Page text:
• Place another sheet of baking parchment on top and roll the pastry out to a thickness of 5mm. Place the dough in the freezer for 20 mins to rest.
  • Preheat the oven to 180C/160C fan/gas 4 and take the pastry from the freezer, peel off the top layer of baking parchment. Place the pastry in one piece on a baking tray and bake in the oven for 12 minute until it becomes golden.
  • As soon as the pastry is baked, take a 7cm round pastry cutter and stamp out 6 circles from the pastry. Transfer the circles to a rack and leave to cool.
  • To make the chocolate mousse melt the chocolate in a bain-marie until it reaches 45C.
  • Whisk the egg yolks in an electric mixer fitted with the whisk attachment.
  • Meanwhile put the sugar and water in a saucepan and bring to the boil. Heat until it reaches 121C, then slowly pour the sugar syrup over the egg yolks and continue to whisk to a full sabayon. Continue to whisk the mixture until it is cool.
  • In a separate bowl whip the cream until it reaches the ribbon stage, then fold the sabayon into the cream.
  • Carefully fold one third of this mixture into the melted chocolate. Fold in the remaining cream.
  • Next assemble the domes, take the 7cm diameter silicone moulds and spoon some chocolate mousse into the mould, using a stepped palette knife, smooth the mousse up the sides of the mould.
  • Place in the frozen chestnut mousse semi-spheres and push it down a little, place a chocolate disc on top and then fill the mould with the remaining chocolate mousse. Repeat this with the remaining 5 moulds and place them in the freezer for at least 2 hours.
  • Finally make the dark chocolate glaze, soak the gelatine in a bowl of cold water for a few minutes until soft. Squeeze out the excess water.
  • Put the water and sugar in a saucepan, bring to the boil, then continue to simmer over a low heat for 2-3 minutes.
  • Add the sifted cocoa powder and the cream, mix thoroughly.
  • Bring back to the boil and simmer for 4-5 minutes.
  • Take the pan off the heat and add the pre-soaked gelatine and stir until dissolved.
  • Strain then leave to cool.
  • When the domes are frozen, take them out of the moulds and place them on a cake rack with a baking tray underneath, take the glaze and warm it to around 35C-40C and then pour it over the mounds until completely covered.
  • When the glaze has finished dripping place a dome on top of a sable breton on the flattest side. Take the remaining 6 chocolate discs and place them on top of the domes at an angle. Decorate with gold leaf.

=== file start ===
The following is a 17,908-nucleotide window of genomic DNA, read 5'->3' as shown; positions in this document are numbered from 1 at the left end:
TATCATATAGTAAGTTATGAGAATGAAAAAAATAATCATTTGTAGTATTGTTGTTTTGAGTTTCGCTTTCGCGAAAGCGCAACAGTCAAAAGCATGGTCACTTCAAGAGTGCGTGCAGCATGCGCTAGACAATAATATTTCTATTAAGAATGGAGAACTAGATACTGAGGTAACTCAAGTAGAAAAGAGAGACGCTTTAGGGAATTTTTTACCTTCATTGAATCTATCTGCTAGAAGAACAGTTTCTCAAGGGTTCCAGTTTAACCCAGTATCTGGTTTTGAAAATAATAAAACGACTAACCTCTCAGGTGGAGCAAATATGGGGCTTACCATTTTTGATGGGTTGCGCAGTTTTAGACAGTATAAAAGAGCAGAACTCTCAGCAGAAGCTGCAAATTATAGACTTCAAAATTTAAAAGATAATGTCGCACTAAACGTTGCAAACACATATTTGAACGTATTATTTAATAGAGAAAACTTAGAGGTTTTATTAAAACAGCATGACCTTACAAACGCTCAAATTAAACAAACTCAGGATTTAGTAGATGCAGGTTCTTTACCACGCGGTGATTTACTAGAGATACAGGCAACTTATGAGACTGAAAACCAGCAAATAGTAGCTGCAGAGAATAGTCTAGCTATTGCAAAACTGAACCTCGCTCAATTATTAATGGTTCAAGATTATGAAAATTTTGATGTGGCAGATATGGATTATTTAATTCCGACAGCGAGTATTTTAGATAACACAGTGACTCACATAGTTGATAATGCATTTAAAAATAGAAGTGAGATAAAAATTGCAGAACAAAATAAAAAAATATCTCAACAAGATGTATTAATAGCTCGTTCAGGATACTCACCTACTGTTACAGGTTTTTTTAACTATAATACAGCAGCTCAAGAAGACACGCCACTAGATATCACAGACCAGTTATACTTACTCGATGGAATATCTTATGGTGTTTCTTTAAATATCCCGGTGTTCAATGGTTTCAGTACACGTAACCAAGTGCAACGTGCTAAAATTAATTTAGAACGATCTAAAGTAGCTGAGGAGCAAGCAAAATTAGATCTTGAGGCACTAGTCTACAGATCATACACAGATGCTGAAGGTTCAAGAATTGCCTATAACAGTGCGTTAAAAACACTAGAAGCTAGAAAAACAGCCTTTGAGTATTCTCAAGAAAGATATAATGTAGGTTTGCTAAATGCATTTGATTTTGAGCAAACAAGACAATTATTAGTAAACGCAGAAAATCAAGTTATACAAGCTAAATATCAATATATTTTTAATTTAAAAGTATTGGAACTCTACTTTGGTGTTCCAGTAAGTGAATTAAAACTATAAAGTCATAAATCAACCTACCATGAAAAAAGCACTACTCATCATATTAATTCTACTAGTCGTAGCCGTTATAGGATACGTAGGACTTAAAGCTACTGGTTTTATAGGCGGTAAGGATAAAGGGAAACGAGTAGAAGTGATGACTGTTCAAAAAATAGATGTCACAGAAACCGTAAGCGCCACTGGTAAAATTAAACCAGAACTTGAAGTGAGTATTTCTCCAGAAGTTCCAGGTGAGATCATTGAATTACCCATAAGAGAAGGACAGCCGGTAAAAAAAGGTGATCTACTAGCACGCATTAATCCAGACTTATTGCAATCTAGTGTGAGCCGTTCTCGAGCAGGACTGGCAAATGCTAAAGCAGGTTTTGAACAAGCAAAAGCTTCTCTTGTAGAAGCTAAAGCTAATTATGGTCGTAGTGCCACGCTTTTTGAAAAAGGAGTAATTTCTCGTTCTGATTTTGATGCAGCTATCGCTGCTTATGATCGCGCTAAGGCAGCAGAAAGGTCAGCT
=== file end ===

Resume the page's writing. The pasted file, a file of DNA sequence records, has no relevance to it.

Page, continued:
Chocolate & Chestnut Dome | Patisserie Makes PerfectChocolate & Chestnut Dome | Patisserie Makes PerfectChocolate & Chestnut Dome | Patisserie Makes Perfect

Hope all of your Christmas and New Year preparations are going well, let me know what you’re up to in the comments.

Thanks for reading.


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24 Responses

  1. Hazel Stedman

    can you use powdered gelatine in this recipe? i can’t get hold of leaf gelatine.

    • patisseriemakesperfect

      Hi Hazel,

      Yes I think you could, but I have to be completely honest I haven’t used powdered gelatine much. Therefore I’m not sure of the quantities you would need, I’m sure there’s a conversion somewhere online though.

      If you need anymore help, just drop me a comment and I’ll see what I can do.

  2. Jeanie

    Just found your blog – just what I needed. Started playing with Patisserie about 6 months ago as a baking hobby and I’m hooked. Such great inspiration and I’m very keen to try something with a nut mousse. Love my dome molds – they always look impressive . Thank you for this recipe.

    • patisseriemakesperfect

      Hi Jeanie – Thank you so much for taking the time to comment. Dome moulds are great aren’t they? Enjoy the recipe and let me know if you make it.

  3. Jodie Dodd

    Love these domes, very festive looking! Bet they look beautiful on a holiday table. I’ve never had roasted chestnuts either. No idea you had to score them if you roast them. Glad I know now! 🙂

    • patisseriemakesperfect

      Thank you Thalia and thanks for coming to my blog and commenting! You have to definitely use your moulds they really make your desserts look so impressive and you can cook cakes in them too!

    • patisseriemakesperfect

      I think we may have cooked them a bit too long and they turned into little bombs 🙂 These domes are so easy to make and they really do impress, you’re so right!

  4. Tina Jui | The Worktop

    These are beautiful! I love that there are so many chestnuts around this time of the year.

  5. Harri

    Wow, these are stunning and look absolutely delicious. Perfect for a Christmassy treat.